But, throughout our past, great visionaries like George Cadbury, William Lever and John Spedan Lewis not only created new wealth but invented new ways to share it, from Port Sunlight to Bournville, to the board rooms of the John Lewis Partnership. 

Theirs is the entrepreneurial spirit we are going to need to rebuild Britain. Why? Because we can no longer leave the task to big business. Big business is driving down wages, failing to invest, and funnelling rewards to the richest. Today, UK firms are sitting on an extraordinary £522 billion in cash. And that’s after they lavished out £100 billion in share buy-backs in 2014. According to Larry Fink, the head of Black Rock which is the world’s biggest investment manager, the gargantuans of the global economy are simply failing to invest in the new jobs and industries of the future. 

So we’re depending on our entrepreneurs to turn new ideas into new industries and new industries into new jobs - whether it is in big data, cyber-security, driverless cars, the internet of things, or genetic medicine. It’s not just good for progress. It’s good for jobs. In fact, if our young people today were as entrepreneurial as their counterparts in Germany or America, its estimated they would create an extra 100,000 jobs.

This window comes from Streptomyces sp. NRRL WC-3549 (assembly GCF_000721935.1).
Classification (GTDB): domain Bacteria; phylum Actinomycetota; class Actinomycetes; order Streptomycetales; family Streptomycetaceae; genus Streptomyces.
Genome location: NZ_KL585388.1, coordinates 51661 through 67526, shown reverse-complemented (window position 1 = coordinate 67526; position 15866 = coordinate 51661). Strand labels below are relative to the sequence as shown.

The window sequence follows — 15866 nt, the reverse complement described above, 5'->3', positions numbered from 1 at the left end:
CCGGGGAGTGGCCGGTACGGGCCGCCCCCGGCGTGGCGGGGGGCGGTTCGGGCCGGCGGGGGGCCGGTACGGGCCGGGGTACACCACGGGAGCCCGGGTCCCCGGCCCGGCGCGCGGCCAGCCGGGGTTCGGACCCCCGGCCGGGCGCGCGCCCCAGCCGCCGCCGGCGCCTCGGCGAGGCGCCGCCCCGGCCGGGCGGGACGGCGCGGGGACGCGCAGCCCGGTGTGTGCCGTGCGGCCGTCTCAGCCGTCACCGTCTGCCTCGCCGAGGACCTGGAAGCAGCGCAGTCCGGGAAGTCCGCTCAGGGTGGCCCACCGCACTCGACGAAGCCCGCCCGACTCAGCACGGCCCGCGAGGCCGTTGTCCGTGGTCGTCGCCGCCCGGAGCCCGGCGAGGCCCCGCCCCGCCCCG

The big lesson from 600 years of the history of capitalism is simple: entrepreneurs make history - by inventing the future. So we need the government to start doing an awful lot more for the enterprise economy; spreading enterprise education, investing more in science, shifting government contracts to small high growth firms, and sorting out the banking system. But if we want a better future for Britain, we need an awful lot more entrepreneurs to do well. And so we need AlanSugar to succeed.  

Dragons: Ten Entrepreneurs Who Built Britain is published by Head of Zeus today

Liam Byrne is Labour MP for Birmingham Hodge Hill, cofounder of the UK-China Young Leaders Roundtable and author of Turning to Face the East: How Britain Prospers in the Asian Century.